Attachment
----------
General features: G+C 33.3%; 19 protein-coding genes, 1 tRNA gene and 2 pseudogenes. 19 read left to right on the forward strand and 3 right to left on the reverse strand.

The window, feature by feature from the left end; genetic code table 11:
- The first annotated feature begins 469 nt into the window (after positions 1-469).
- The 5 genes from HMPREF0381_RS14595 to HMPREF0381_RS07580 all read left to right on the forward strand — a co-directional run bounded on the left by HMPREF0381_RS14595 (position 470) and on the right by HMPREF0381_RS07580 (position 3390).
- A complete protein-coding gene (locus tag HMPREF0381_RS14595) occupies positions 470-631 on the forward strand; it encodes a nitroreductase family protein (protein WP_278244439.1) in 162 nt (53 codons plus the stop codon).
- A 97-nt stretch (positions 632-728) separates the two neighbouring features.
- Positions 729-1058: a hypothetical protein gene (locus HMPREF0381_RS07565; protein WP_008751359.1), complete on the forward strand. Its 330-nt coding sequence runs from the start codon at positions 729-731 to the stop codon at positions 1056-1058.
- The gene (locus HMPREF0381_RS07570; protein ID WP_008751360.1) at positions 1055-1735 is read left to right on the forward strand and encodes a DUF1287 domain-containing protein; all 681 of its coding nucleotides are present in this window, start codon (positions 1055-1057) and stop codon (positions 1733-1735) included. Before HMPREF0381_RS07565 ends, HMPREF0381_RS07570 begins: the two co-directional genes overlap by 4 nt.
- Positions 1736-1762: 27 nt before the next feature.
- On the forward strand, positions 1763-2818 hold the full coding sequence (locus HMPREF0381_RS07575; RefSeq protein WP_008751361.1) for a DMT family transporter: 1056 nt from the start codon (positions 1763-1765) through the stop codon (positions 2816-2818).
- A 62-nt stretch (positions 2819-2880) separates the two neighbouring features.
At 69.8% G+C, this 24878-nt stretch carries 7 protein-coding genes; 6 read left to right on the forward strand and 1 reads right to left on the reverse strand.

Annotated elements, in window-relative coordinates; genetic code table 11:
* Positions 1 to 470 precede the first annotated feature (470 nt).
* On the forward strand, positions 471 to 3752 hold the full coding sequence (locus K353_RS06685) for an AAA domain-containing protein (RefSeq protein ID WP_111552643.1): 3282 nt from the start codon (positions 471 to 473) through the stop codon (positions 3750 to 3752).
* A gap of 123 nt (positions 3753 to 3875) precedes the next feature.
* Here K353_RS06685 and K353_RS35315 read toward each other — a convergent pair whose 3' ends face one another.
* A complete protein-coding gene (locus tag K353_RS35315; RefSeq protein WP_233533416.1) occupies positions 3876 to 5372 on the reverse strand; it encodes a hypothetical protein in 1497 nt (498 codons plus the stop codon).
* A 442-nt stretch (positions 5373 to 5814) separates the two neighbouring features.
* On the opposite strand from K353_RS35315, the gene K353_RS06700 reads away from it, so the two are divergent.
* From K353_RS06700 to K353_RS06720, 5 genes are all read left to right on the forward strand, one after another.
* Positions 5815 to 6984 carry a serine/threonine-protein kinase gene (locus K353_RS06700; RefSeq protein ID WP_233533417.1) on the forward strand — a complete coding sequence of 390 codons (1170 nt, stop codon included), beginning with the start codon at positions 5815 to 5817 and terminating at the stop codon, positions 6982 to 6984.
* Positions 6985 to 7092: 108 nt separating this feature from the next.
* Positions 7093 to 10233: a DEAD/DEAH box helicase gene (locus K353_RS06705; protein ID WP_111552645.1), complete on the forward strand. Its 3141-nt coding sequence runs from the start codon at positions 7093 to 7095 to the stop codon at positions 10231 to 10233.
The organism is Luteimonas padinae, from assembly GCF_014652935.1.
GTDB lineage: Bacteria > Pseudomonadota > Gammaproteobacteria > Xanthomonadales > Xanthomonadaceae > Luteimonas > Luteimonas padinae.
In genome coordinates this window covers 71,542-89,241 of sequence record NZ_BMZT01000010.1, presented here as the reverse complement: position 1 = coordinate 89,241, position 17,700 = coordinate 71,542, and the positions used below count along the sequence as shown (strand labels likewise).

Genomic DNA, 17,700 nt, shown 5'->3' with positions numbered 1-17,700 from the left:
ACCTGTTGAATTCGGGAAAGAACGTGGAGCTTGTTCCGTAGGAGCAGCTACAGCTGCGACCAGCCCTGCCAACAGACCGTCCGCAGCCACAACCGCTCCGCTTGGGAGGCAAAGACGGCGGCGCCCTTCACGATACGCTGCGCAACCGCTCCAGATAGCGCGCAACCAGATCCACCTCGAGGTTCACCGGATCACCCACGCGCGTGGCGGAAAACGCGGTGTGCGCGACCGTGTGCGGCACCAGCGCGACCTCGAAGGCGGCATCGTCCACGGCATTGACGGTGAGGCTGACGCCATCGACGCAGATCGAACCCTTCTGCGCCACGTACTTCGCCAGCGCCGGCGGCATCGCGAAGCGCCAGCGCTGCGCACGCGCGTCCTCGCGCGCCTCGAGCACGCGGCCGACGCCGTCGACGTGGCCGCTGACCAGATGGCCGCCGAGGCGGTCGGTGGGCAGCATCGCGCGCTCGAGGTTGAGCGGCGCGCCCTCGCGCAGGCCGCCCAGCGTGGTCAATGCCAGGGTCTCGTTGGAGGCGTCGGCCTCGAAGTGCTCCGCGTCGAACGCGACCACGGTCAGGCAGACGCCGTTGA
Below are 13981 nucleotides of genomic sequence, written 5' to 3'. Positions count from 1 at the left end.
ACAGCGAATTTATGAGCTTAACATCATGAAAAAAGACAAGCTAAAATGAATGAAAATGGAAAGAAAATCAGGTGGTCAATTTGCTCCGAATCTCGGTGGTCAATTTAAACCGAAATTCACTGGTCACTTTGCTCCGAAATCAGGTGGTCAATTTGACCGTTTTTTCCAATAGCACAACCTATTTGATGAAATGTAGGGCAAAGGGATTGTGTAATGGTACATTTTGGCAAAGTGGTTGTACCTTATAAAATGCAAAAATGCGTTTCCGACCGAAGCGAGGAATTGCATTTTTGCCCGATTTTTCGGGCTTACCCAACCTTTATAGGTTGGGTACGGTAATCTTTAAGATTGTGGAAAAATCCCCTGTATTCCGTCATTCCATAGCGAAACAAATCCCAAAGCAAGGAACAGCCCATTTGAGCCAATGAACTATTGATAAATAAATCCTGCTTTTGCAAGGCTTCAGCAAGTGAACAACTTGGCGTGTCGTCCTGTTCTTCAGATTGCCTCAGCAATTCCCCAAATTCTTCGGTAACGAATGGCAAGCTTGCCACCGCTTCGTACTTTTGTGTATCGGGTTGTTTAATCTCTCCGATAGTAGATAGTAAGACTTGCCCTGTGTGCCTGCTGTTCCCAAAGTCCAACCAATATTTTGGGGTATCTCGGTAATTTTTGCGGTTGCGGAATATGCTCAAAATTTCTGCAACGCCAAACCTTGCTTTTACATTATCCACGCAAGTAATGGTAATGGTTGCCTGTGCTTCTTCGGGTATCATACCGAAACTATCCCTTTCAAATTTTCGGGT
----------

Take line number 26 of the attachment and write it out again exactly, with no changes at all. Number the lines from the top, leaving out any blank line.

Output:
GTDB lineage: Bacteria > Pseudomonadota > Gammaproteobacteria > Xanthomonadales > Xanthomonadaceae > Luteimonas > Luteimonas padinae.